Tuesday, April 24, 2007

rub tummy, pat head, chew gum, walk briskly...

some thoughts to put on paper. I had just realized that in some of my post-audition vocal "noodling" and "vacationing," I definitely had stopped focusing on at least one part of the important things I picked up with my mom during winter vocal bootcampTM.

It didn't really dawn on me until I got to my lesson with prospective teacher #3. Interestingly enough, right away he wanted to try out some different approaches to the necessary registration event for upper register singing. It's not exactly something I would have figured would have made for a good lesson in that it's not something that would likely come together, but at the same time, it's a pretty good test case in a lot of ways (lord knows I need help on this), since it's a somewhat complicated objective to communicate between teacher and student. And, truth be told, success in a short amount of time is usually just gravy and being immediately swayed by that can be a little bit of a non-starter. Still, I was still surprised that we were doing this. It was also interesting that he kept switching approaches on me -- in a way that seemed to be designed to keep me from "getting" the exercise and hence, keeping the responses of the vocal mechanism as "spontaneous" as possible. At least, that would be the positive way of looking at it. (omg, sidebar, can we talk about how I had a serious geeky moment thinking about how P.T.#3 was talking about modalities in describing relaxed vs. lazy and energized vs. tense? I totally had some geekgasm while thinking about it.)

Aaaanyway, what's interesting is that I've already picked up some really interesting things from all three of my lessons, so that's pretty amazing right then and there. From P.T.#1, I definitely focused on allowing my vibrato to come through. Very related to a lesson with a previous new york teacher, when the vibrato is there (and I focus on having it start as soon as I produce sound), the vocal mechanism will be working efficiently. From P.T.#3, we discussed another pat the head, rub the tummy split: vowel dark but tone bright. I hadn't even thought about it like that before. When I was working with my mother, we were definitely trying to get that, but just describing it as two separate sound qualities (vowel vs. tone) definitely help put another dimension of ring to the sound. (Incidentally, this also reminded me that I need to be mindful of the space and the general acoustical resonance I make for each note -- it's not yet habitual -- I was definitely right in thinking that my sound was smaller than I remembered it.) From P.T.#2, there's just a lot of experience going on, but it's always filtered through music and expression, which makes a lot more sense to me anyway. That's how I want to study! (I just have to make sure that this doesn't screw me over technically as a by-product.)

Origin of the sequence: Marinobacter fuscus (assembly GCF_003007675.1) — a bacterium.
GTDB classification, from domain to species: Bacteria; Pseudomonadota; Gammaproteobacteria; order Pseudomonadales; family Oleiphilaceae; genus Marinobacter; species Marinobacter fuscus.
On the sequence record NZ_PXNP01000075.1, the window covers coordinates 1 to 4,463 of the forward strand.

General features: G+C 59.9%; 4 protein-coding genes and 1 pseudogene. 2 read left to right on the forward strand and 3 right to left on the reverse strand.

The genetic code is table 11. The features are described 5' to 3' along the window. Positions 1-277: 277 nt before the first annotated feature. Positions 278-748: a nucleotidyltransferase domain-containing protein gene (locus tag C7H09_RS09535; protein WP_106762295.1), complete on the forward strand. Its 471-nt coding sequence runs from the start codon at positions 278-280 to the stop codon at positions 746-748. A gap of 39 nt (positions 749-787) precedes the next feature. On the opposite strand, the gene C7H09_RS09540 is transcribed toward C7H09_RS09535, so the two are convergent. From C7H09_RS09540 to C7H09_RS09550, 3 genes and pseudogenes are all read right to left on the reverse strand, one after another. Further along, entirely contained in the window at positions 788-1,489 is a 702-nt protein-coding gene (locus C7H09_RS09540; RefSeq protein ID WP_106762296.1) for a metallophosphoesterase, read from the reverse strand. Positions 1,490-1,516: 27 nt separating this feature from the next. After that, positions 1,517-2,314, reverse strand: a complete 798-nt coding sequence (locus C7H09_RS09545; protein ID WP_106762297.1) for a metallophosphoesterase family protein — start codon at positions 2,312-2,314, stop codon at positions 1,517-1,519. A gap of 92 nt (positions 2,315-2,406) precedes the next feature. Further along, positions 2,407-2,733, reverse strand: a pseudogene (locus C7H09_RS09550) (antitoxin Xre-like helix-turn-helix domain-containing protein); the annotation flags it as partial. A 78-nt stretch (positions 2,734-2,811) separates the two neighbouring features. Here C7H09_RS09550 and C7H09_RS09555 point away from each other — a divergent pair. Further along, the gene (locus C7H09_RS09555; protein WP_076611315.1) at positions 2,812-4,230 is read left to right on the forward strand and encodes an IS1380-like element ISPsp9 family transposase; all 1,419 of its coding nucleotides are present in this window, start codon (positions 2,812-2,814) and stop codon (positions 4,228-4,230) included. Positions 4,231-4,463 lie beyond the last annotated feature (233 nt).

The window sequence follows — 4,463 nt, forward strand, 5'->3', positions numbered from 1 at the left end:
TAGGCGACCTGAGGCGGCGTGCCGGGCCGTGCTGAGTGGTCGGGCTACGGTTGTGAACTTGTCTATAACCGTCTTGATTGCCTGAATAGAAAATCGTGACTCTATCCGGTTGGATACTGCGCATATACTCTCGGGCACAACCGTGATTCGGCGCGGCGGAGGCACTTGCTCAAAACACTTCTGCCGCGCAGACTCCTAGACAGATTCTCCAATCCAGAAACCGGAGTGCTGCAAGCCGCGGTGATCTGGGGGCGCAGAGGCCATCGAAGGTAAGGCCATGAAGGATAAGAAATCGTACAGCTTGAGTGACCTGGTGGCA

Now I just have to sort out my finances, which are rapidly coming together.

I had never thought I'd really come to like Birgit Nilsson's singing as much as I have recently, and I think it has to do with a lot of youtube postings which show more of the voice and what I think must be a better representation of experiencing it live than many of the other recorded media I am familiar with. As recorded, her voice can seem devoid of legato and lacking the in-person soar of the sound, it can sound a bit dowdy. Certainly not as italianate as the following youtube shows (though still not 100% idiomatic, it's certainly not at all a bad shot!)

I aspire to be more involved, and I definitely aspire to have better coloratura and legato, but for technical assurance and pacing, there really is no better role model, I think.

But I still would want to be the baritone Teresa Stratas!

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